Jacksons Law associate solicitor John Bewick answers some crucial commercial property questions for tenants…

For many businesses, the Coronavirus pandemic necessitated a shift to remote working from home as the new normal.

The rise of online platforms have made that transition much more seamless and consequently, businesses may now find themselves evaluating whether the premises they occupied prior to lockdown are still suitable.

What are my options to end the lease?

There are a number of options for tenants looking to relocate. The lease term may be due to expire shortly, and the tenant should prepare to vacate the premises at the end of the term. The tenant should check the requirements of the lease, such as removing any alterations it has made to the property and should also ensure they have complied with their repairing obligations under the lease to seek to avoid any claim from the landlord for dilapidations.

Is it possible to transfer the lease to another party?

If the lease is not due to expire, the tenant may seek to transfer (assign) the lease to a new tenant. Landlord’s consent to the assignment will be required and the landlord’s costs shall need to be paid. Although the effect of the assignment is to transfer liability under the lease to the incoming tenant, the landlord may require the outgoing tenant to enter into an Authorised Guarantee Agreement (AGA). Under an AGA the outgoing tenant guarantees performance of the incoming tenant’s obligations under the lease and is therefore subject to continuing liability.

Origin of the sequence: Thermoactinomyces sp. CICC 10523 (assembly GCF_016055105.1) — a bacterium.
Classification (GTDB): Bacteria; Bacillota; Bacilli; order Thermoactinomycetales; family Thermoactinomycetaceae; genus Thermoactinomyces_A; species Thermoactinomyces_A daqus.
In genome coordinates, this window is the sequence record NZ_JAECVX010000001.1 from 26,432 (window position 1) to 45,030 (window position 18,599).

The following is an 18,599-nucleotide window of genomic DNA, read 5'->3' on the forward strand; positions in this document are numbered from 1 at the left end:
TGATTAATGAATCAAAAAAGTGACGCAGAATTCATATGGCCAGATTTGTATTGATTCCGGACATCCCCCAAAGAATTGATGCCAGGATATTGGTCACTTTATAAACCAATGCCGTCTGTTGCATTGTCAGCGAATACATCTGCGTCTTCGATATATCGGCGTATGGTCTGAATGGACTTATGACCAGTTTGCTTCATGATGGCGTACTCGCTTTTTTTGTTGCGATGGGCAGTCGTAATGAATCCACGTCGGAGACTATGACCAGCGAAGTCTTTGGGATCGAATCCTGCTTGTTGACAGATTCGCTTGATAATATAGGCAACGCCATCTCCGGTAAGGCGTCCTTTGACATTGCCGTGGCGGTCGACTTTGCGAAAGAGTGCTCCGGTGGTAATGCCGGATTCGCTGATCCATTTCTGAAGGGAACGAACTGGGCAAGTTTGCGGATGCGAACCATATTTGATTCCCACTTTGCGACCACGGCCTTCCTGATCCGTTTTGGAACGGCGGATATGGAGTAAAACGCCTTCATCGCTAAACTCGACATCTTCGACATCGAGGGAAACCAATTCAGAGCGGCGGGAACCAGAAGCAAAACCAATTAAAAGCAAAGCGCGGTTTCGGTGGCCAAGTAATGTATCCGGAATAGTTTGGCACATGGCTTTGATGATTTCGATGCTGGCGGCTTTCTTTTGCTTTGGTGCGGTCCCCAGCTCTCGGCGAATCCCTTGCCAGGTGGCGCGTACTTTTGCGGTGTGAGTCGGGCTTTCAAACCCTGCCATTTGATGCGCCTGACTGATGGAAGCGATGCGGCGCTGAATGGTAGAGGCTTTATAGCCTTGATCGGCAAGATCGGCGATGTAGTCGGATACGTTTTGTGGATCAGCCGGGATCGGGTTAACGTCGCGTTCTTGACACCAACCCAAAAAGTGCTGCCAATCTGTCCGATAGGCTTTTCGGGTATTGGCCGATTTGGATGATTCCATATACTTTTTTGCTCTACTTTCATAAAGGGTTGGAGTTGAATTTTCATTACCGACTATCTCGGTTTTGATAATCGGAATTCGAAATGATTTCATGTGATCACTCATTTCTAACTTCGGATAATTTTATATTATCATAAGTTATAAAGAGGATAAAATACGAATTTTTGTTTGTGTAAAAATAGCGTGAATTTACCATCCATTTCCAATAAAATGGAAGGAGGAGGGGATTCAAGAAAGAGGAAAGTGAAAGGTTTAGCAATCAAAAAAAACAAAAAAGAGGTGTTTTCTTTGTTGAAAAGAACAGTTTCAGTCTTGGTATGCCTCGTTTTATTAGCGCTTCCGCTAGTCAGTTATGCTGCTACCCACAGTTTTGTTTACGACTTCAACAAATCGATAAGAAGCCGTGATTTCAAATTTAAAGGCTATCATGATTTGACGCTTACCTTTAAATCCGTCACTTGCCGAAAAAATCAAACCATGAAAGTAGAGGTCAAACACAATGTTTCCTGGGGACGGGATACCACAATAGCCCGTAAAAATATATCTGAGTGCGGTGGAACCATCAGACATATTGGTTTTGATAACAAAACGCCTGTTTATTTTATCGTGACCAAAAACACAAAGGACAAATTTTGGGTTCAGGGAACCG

Alternatively, the tenant could grant an underlease of whole or part of the property to a new tenant if the lease permits. The original tenant becomes the undertenant’s immediate landlord. Head landlord’s consent to the grant of an underlease will be required and their costs paid. If the original tenant underlets the property they will remain liable under the provisions of the head lease, even though they may not be occupying any part of the property. They could still be liable for dilapidations when the lease expires.

Will there be any provisions in the lease enabling me to terminate early?

The tenant should check to ascertain whether the lease contains a break clause and, if so, whether it can be exercised. There will be certain conditions attached to the break which need to be strictly adhered to otherwise the break will fail. In the event of a successful break, the lease will be brought to an end, but the tenant may still face liability for dilapidations.

Is it possible to come to an agreement with the landlord?

Finally, the tenant could seek to negotiate a surrender with the landlord which shall bring the lease to an end. The landlord is not bound to agree a surrender and may require a payment of a premium in order to release the tenant from all liabilities.
Whilst some businesses may be looking to downsize or relocate in the current market, this will present unique opportunities to acquire commercial property. Young start-ups looking to take on their first premises and established businesses preparing to expand could benefit from more choice and perhaps increased negotiating power in the current market. It is important to take appropriate legal advice and consult a surveyor.

John Bewick
Associate solicitor, commercial property, Jacksons Law Firm



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